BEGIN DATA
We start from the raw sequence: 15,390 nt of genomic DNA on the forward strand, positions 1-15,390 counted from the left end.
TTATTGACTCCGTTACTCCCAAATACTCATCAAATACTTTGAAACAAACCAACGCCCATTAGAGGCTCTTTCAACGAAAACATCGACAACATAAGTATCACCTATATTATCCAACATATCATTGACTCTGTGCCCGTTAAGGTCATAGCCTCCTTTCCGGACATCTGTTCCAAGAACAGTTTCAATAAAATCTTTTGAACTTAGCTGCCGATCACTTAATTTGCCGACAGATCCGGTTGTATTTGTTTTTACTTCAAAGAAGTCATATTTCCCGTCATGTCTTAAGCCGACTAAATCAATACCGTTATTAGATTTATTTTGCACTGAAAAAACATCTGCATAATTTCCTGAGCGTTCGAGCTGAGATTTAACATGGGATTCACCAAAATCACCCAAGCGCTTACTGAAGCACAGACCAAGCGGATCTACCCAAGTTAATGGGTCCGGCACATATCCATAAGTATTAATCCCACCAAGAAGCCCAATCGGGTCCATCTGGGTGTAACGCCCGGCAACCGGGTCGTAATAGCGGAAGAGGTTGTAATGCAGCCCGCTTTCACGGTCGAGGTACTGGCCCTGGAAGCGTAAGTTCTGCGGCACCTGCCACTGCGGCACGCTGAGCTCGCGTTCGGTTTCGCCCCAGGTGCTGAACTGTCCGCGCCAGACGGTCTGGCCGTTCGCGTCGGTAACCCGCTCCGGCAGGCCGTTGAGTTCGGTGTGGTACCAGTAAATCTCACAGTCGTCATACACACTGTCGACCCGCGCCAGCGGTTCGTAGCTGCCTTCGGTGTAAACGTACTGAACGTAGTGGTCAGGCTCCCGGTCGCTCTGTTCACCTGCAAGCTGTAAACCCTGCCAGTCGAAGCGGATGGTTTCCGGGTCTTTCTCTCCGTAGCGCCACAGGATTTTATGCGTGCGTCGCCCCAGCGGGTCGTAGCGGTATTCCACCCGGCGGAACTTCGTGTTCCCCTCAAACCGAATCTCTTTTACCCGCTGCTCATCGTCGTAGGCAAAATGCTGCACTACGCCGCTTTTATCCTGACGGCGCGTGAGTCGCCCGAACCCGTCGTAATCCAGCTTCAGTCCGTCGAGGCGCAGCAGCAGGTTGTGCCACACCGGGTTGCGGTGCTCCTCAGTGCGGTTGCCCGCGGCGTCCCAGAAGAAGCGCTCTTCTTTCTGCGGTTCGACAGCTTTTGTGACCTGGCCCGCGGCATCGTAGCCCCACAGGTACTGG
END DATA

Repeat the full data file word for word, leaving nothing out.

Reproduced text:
We start from the raw sequence: 15,390 nt of genomic DNA on the forward strand, positions 1-15,390 counted from the left end.
TTATTGACTCCGTTACTCCCAAATACTCATCAAATACTTTGAAACAAACCAACGCCCATTAGAGGCTCTTTCAACGAAAACATCGACAACATAAGTATCACCTATATTATCCAACATATCATTGACTCTGTGCCCGTTAAGGTCATAGCCTCCTTTCCGGACATCTGTTCCAAGAACAGTTTCAATAAAATCTTTTGAACTTAGCTGCCGATCACTTAATTTGCCGACAGATCCGGTTGTATTTGTTTTTACTTCAAAGAAGTCATATTTCCCGTCATGTCTTAAGCCGACTAAATCAATACCGTTATTAGATTTATTTTGCACTGAAAAAACATCTGCATAATTTCCTGAGCGTTCGAGCTGAGATTTAACATGGGATTCACCAAAATCACCCAAGCGCTTACTGAAGCACAGACCAAGCGGATCTACCCAAGTTAATGGGTCCGGCACATATCCATAAGTATTAATCCCACCAAGAAGCCCAATCGGGTCCATCTGGGTGTAACGCCCGGCAACCGGGTCGTAATAGCGGAAGAGGTTGTAATGCAGCCCGCTTTCACGGTCGAGGTACTGGCCCTGGAAGCGTAAGTTCTGCGGCACCTGCCACTGCGGCACGCTGAGCTCGCGTTCGGTTTCGCCCCAGGTGCTGAACTGTCCGCGCCAGACGGTCTGGCCGTTCGCGTCGGTAACCCGCTCCGGCAGGCCGTTGAGTTCGGTGTGGTACCAGTAAATCTCACAGTCGTCATACACACTGTCGACCCGCGCCAGCGGTTCGTAGCTGCCTTCGGTGTAAACGTACTGAACGTAGTGGTCAGGCTCCCGGTCGCTCTGTTCACCTGCAAGCTGTAAACCCTGCCAGTCGAAGCGGATGGTTTCCGGGTCTTTCTCTCCGTAGCGCCACAGGATTTTATGCGTGCGTCGCCCCAGCGGGTCGTAGCGGTATTCCACCCGGCGGAACTTCGTGTTCCCCTCAAACCGAATCTCTTTTACCCGCTGCTCATCGTCGTAGGCAAAATGCTGCACTACGCCGCTTTTATCCTGACGGCGCGTGAGTCGCCCGAACCCGTCGTAATCCAGCTTCAGTCCGTCGAGGCGCAGCAGCAGGTTGTGCCACACCGGGTTGCGGTGCTCCTCAGTGCGGTTGCCCGCGGCGTCCCAGAAGAAGCGCTCTTCTTTCTGCGGTTCGACAGCTTTTGTGACCTGGCCCGCGGCATCGTAGCCCCACAGGTACTGG